“He combines the depth of understanding of a thorough-going Old Testament scholar with the breadth of insight of a biblical theologian and the perception of a preacher well-used to addressing contemporary audiences to provide us with a commentary that brings the preaching potential of these books to life.”

1 Kings – Dale Ralph Davis

Simon Gathercole, lecturer in New Testament studies, University of Cambridge:

“One of the reasons I enjoy Davis’ exposition so much is that I feel confident that he has done his exegetical homework, and so is not just delivering blessed, unhistorical thoughts on the text. Yet at the same time, he applies the text so well.”

2 Kings – Dale Ralph Davis

Keith Essex, assistant professor of Bible exposition, The Master’s Seminary:

“Today there is a renewed emphasis on the preaching of Old Testament narrative in evangelical circles . . . The six volumes of Ralph Dale Davis of which 2 Kings: The Power and Fury is the culmination are excellent guides for contemporary expositor as he preaches from the ‘former prophets.’ Davis has laid an excellent foundation; may many expositors build upon his work as they preach Old Testament narrative.”

1 Chronicles – Cyril J. Barber

2 Chronicles – Cyril J. Barber

Job – Bill Cotton

Psalms 1–89 – Eric Lane

Psalms 90–150 – Eric Lane

Geoffrey Grogan, former principal emeritus, Glasgow Bible College:

“A commentator of yesteryear once said that he never wrote a commentary on a Bible book before he had read the book through at least 50 times. Eric Lane shows the same extensive direct contact with the text and this gives his work an attractive and stimulating freshness. His views on the chronological order of the psalms are somewhat controversial but will likewise stimulate the reader.”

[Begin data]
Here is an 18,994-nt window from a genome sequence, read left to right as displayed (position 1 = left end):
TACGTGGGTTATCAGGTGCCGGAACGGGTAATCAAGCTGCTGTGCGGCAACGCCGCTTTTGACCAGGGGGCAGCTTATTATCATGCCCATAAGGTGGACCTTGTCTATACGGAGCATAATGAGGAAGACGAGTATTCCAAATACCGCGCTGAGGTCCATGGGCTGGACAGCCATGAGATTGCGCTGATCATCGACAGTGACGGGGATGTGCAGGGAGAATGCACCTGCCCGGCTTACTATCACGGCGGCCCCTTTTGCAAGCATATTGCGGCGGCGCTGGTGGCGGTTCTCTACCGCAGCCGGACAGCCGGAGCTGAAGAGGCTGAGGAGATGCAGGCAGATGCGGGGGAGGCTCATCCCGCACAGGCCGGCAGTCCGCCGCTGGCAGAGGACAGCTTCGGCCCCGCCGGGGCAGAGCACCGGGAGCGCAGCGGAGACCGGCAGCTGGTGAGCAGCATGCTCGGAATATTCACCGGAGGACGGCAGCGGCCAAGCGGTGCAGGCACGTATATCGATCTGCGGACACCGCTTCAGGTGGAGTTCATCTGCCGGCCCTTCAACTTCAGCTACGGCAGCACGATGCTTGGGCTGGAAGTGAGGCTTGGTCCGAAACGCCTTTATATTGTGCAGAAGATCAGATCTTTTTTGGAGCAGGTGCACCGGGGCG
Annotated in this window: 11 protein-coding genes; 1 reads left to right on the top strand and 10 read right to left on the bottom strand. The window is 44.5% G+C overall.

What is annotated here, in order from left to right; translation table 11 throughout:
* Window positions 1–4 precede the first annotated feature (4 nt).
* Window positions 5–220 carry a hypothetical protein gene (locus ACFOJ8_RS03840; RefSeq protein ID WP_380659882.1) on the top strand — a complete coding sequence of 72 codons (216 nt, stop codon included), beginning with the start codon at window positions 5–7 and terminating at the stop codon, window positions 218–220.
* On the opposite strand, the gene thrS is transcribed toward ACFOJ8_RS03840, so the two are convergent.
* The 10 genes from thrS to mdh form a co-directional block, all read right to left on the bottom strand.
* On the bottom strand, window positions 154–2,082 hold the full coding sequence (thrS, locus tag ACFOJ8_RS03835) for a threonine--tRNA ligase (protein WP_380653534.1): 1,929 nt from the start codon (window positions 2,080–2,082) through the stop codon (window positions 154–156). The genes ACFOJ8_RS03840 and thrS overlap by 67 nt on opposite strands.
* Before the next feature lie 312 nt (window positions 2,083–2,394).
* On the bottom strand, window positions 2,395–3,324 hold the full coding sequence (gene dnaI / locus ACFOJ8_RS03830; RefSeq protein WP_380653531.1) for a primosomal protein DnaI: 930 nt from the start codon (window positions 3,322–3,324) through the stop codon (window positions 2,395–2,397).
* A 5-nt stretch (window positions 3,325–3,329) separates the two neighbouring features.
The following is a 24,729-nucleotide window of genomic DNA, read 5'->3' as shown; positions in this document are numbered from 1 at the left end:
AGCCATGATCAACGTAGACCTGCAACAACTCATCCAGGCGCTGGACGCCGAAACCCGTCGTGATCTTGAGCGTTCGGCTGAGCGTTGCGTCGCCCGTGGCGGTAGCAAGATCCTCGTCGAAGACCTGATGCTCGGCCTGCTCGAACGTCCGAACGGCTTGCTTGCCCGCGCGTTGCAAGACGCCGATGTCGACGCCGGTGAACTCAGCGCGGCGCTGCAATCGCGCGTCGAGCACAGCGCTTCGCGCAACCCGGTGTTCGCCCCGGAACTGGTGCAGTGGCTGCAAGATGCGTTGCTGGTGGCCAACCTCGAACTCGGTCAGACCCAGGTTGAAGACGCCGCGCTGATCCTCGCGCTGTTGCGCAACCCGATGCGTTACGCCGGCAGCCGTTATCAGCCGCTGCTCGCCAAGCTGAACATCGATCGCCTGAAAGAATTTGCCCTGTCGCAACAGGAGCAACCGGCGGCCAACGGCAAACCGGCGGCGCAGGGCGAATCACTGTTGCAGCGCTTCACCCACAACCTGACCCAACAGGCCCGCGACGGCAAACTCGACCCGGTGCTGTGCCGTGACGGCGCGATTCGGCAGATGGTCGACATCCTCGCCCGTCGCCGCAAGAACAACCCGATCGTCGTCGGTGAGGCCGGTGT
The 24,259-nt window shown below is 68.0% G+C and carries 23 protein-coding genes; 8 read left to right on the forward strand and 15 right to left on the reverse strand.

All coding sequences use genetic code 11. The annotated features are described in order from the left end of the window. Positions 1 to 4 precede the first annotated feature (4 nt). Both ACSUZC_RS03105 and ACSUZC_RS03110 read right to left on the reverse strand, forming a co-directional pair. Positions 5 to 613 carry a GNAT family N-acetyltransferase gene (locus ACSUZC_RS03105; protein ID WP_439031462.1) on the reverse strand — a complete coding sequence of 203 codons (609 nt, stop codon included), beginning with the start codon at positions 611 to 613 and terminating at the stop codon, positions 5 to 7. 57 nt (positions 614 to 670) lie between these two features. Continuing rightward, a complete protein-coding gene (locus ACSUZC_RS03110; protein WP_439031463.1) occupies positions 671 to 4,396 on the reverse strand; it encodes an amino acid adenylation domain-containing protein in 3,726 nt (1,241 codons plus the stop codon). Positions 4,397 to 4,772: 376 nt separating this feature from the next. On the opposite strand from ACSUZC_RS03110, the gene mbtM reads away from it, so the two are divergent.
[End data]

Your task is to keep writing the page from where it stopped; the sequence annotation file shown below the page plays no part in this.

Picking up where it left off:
Proverbs – Eric Lane

Evangelicals Now:

“Here is a book which is orthodox, evangelical, and reformed. It is characterized throughout by a profound sense of seriousness—manifestly written from a depth of personal experience and written not simply to inform the mind but to transform life . . . useful material for discussion and for study groups as well as for personal thought and meditation . . . I warmly commend this book.”

Song of Songs – Richard Brooks

Isaiah – Allan Harman

Alec Motyer, former principal, Trinity College, Bristol, England:

“With Allan Harman’s Isaiah before me, I know what the saying means that ‘even a cat can look at the queen!’ His work has made me wish wholeheartedly that I could start all over again. The detailed interpretative work is superb, and Harman’s defense of the unity of Isaiah is robust (to say the least), and, in my view, unanswerable. I thrill to a commentator whose prime aim is to understand and explain the Hebrew text, not just to distill the opinions of others. Thank God for this book—and its author.”

Hosea – Michael Eaton

Amos – T. J. Betts

Daniel L. Atkin, president, Southeastern Baptist Theological Seminary:

“What a wonderful gift to the pastor who wants to allow the text of Scripture to drive his sermon. T. J. Betts’ commentary will be ready at hand when I prepare to teach from the prophet Amos. It is a treasure trove for the serious expositor.”

Jonah, Micah, Nahum, Habakkuk, and Zephaniah – John L MacKay

Haggai, Zechariah, and Malachi: God’s Restored People – John L MacKay

John Currid, Reformed Theological Seminary, Jackson, MS:

“Professor Mackay has done it again! This is an excellent piece of work on three ‘minor’ prophets that are not well known in the church today. Mackay’s commentary is a must read for pastors and serious Bible students who want to become familiar with what these three prophets have to say to the church today . . . this is a fine work.”


Also see:

Bible Commentary Series (index)

New Testament commentaries (index)

Old Testament commentaries (index)